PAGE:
Quick, in ten words or less, how does evolution work? The old phrase "survival of the fittest" quite likely sprung to mind, and you'd (mostly) be on the right track. But that phrase, coined by Herbert Spencer, is a gross oversimplification of Darwin's theory of natural selection.
The key is how we define "fitness." In the evolutionary sense, fitness refers to an organism's ability to not just survive, but reproduce. And if an organism can successfully produce offspring—in essence, copies of itself—it will propagate faster than one that can't.
Seems obvious, right? Well, again, this is another oversimplification. If one creature is better at reproducing itself than another creature, the first one is going to eventually win out. But how does a creature become "better" in the first place, and how does this drive evolution?
That brings us to this video by Bjørn Østman and Randy Olson of Michigan State, which features fitness landscapes, a method of visualizing evolution that was first proposed by Sewall Wright in a 1932 paper. Personally, I love them because they show how evolution is like an ever-morphing puzzle.
A peak in the chart represents a highly-fit genotype, or the set of genes that makes an organism what it is; you might also think of it as the "ideal" genotype for a specific ecological niche. The dots are individuals; the closer together they are, the more similar their genotypes are.
As Østman and Olson explain in the video, over time, organisms move towards higher ground on the chart—becoming more fit—because as they get closer to that "peak," they're able to reproduce more, and some of their offspring will produce more, and so on.
A fitness landscape from Sewall Wright's 1932 paper.
It helps show how evolution isn't an active process on the part of organisms—despite what you may have heard, chimps didn't just decide one day that they wanted to become humans. Instead, it's a matter of probability: when an opportunity opens up, those organisms best suited to take advantage of it will produce more of themselves than competitors, and the most successful of those offspring will produce even more, and so on as the population climbs up the fitness mountain.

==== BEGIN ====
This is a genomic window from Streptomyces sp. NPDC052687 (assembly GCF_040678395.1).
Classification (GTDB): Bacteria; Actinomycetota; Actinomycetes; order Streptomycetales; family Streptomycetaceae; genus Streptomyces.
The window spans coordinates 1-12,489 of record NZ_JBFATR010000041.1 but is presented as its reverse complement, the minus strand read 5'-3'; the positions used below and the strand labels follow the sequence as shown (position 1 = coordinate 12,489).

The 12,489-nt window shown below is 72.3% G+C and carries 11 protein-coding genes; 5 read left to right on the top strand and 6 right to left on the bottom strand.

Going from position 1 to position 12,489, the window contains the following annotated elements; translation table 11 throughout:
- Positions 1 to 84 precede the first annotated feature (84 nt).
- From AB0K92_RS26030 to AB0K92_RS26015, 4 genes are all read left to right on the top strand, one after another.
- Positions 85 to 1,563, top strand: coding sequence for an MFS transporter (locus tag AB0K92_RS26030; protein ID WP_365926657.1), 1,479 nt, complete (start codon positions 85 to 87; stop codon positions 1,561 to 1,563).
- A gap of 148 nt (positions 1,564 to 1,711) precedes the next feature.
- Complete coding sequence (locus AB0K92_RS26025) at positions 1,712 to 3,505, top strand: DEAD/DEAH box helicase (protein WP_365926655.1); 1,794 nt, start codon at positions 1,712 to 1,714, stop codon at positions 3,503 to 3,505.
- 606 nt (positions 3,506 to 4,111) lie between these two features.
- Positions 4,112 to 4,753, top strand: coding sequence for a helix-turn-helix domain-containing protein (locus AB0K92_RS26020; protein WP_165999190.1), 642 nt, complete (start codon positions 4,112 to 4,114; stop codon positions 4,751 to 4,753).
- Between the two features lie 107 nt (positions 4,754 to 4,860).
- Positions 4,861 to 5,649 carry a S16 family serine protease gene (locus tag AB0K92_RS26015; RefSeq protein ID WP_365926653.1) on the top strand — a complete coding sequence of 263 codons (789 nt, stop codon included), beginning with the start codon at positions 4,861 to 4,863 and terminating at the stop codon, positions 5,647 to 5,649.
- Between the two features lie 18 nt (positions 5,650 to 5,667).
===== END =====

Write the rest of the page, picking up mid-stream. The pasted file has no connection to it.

Now, if everything in the world was completely static, we'd eventually see organisms evolve towards a single solution for their specific environment. You can imagine this if you take a mental snapshot of the world right now; a polar bear is pretty highly suited for its environment, food sources, competition, and so on. But the world isn't static at all. The environment, geography, animal behavior, biodiversity, and competition—both intra- and interspecies—are all continually in flux, meaning the "peaks" on the fitness landscape of the world are always shifting.
And as they shift, so do the successful genotypes that are able to climb up them. In essence, that's how evolution works on a very macro scale: Because the rules of success for a specific ecological niche are always changing, the ideal solution also must change.
One interesting case is when fitness peaks change rapidly—because the population doesn't have time to shift fully towards one or the other, organisms that are suited to both might arise, or the population might drift towards one peak and not the other. That's often when you'll get new species.
In another case, where fitness is density-dependent—having too large a population makes the whole population less successful—you see populations becoming more specialized quickly, like that of Darwin's famous finches, which evolved beaks to deal with very specific food types.
When you look at a fitness landscape on a broad scale, like Wright's original diagram above, you can start to see that there are plenty of fitness peaks in the world, and that those genotypes closest to the peak will most likely continue to evolve in that direction as they continue to get more and more fit. And when populations split and shift to this ever-changing landscape of fitness peaks, the end result is the ever-changing mosaic of species that have evolved on Earth.